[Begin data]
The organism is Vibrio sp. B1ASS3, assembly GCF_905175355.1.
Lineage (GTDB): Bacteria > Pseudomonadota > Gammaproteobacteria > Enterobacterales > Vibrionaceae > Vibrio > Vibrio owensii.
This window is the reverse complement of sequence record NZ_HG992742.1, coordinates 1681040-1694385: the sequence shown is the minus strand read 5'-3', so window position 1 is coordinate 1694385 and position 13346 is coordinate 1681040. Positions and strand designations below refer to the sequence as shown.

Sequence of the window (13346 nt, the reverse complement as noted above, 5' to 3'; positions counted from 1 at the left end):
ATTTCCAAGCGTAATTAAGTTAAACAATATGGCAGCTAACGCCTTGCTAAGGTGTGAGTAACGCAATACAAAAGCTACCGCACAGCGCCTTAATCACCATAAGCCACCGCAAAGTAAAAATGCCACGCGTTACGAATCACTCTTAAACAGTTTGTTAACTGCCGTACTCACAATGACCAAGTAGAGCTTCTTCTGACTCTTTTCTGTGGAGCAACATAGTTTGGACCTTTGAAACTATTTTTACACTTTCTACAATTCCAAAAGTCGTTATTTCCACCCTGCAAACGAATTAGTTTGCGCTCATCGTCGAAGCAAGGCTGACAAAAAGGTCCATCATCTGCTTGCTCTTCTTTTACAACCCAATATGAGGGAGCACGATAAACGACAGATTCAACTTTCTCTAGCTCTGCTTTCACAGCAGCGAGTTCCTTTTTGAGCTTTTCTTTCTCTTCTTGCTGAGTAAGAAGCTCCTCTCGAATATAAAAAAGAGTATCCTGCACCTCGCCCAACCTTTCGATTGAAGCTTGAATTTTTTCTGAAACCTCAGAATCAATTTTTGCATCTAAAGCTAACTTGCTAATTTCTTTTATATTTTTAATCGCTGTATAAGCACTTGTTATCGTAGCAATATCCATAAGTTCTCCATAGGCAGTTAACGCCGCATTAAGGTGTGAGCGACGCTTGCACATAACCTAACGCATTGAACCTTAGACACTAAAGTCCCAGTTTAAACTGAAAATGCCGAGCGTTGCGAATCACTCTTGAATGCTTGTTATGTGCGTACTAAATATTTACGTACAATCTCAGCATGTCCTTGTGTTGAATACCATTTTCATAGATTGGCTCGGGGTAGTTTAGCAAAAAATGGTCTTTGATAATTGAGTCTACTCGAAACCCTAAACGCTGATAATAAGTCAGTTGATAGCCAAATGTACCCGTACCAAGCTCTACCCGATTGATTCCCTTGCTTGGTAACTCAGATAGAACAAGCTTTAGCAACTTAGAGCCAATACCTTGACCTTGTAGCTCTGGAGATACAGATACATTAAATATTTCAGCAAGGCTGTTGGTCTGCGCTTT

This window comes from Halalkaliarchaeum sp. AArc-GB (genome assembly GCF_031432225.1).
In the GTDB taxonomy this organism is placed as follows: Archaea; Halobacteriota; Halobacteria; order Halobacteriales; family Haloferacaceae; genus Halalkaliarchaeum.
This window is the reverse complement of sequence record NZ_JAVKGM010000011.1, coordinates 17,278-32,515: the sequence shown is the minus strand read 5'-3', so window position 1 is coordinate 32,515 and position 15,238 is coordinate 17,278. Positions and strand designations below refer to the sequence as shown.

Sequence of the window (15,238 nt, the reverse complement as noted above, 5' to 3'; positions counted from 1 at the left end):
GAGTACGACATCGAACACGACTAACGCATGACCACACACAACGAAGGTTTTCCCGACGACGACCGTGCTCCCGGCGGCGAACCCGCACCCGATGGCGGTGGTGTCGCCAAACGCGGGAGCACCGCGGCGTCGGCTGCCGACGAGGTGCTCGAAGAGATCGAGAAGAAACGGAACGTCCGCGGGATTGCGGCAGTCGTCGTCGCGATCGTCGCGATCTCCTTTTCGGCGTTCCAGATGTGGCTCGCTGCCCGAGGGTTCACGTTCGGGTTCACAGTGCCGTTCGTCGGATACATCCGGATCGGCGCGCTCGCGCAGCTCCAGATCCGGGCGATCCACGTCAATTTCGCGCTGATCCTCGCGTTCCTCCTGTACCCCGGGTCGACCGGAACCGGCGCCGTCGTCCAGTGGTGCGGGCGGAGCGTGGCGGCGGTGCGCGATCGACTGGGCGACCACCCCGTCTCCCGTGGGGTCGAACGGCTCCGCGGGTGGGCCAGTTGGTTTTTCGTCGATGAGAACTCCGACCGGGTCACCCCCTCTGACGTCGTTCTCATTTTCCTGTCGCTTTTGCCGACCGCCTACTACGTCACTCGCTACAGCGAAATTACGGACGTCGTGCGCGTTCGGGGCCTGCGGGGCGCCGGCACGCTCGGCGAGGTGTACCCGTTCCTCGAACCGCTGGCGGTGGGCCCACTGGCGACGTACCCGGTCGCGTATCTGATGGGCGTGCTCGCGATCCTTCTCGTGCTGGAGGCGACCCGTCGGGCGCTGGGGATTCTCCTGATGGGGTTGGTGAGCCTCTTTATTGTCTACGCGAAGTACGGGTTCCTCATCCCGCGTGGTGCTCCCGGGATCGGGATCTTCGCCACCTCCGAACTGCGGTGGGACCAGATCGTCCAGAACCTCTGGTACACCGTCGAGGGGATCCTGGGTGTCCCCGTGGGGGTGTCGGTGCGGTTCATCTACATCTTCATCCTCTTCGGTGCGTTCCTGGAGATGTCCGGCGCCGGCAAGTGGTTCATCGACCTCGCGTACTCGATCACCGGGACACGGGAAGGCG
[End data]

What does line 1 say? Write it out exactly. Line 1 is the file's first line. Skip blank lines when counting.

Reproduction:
The organism is Vibrio sp. B1ASS3, assembly GCF_905175355.1.